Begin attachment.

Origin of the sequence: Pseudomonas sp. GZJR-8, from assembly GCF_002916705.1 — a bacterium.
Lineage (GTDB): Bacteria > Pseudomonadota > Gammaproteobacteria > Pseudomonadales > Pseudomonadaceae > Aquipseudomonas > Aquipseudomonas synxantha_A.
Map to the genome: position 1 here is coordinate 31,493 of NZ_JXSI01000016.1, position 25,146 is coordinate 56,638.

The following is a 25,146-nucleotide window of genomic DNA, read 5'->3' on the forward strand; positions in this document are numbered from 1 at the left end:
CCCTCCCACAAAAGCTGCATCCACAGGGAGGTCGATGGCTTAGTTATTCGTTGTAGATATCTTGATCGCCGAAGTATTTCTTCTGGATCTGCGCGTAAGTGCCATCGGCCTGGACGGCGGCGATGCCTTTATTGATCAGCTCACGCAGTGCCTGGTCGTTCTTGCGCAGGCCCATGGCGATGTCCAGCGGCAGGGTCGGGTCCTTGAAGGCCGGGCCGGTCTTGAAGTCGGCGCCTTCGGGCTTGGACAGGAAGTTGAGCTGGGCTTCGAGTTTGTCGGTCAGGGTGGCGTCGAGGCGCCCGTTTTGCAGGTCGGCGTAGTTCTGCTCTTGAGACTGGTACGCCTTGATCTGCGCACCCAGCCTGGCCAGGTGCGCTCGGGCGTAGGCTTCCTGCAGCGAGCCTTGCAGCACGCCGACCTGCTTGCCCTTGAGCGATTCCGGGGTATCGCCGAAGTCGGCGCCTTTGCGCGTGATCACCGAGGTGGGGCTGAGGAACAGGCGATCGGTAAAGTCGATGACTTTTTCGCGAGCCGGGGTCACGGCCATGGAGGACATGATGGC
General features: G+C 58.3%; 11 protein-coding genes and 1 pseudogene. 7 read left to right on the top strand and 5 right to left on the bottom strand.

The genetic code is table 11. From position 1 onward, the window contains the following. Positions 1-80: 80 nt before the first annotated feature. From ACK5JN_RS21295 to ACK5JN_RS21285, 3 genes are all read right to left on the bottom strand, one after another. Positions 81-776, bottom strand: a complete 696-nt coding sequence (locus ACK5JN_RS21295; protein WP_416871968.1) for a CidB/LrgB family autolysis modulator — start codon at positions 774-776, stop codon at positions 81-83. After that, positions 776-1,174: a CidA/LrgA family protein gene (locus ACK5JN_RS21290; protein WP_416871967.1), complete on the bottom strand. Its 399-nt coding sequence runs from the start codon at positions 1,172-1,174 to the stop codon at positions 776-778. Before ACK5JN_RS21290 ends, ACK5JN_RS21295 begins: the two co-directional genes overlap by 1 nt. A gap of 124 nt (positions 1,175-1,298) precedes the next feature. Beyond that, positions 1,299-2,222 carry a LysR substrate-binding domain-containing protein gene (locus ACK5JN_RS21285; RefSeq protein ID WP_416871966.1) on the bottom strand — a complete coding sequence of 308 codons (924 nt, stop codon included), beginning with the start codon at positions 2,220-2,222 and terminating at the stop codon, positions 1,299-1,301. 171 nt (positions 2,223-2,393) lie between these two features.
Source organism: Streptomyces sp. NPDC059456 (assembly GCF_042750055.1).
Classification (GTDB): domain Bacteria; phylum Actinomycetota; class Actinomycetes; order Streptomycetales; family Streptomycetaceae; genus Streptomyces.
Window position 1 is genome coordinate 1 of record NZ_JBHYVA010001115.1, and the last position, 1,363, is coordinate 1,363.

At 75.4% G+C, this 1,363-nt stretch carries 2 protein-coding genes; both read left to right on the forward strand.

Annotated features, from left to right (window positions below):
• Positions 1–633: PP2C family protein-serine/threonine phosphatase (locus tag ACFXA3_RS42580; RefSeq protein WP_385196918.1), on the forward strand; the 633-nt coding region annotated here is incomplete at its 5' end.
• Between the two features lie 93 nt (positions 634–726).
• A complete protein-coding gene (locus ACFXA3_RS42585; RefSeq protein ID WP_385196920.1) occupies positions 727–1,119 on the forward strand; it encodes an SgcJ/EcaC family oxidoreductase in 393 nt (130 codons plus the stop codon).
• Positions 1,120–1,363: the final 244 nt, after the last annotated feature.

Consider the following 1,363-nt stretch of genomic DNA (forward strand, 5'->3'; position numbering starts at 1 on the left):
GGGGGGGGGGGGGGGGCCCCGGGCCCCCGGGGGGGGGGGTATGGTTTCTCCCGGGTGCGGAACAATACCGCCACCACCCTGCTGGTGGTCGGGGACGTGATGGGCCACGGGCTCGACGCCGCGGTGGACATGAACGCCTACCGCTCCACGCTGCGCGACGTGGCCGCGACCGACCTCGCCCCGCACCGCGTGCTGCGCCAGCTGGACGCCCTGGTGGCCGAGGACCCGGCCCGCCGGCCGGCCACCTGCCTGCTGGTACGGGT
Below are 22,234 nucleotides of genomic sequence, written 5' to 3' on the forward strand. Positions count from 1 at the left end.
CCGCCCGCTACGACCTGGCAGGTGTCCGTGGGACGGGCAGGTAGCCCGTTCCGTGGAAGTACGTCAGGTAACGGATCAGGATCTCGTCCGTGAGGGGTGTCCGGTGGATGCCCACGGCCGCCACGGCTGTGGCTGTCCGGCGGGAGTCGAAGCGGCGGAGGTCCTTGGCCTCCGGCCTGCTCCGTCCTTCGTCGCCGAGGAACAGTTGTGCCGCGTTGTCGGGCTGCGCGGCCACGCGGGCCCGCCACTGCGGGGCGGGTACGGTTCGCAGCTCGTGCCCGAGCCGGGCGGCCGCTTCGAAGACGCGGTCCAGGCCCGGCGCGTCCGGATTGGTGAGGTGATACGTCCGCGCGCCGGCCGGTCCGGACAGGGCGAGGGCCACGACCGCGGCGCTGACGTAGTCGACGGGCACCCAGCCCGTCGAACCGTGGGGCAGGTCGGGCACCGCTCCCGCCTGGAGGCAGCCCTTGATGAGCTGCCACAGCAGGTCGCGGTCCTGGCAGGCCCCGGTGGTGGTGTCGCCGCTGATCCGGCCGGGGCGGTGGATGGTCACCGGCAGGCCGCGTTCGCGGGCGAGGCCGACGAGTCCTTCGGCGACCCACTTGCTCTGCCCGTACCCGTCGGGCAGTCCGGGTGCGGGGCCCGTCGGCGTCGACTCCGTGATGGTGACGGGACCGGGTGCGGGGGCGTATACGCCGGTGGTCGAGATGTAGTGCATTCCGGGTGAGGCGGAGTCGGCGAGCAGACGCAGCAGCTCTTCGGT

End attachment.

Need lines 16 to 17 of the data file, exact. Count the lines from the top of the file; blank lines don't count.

• Positions 1,120–1,363: the final 244 nt, after the last annotated feature.

Consider the following 1,363-nt stretch of genomic DNA (forward strand, 5'->3'; position numbering starts at 1 on the left):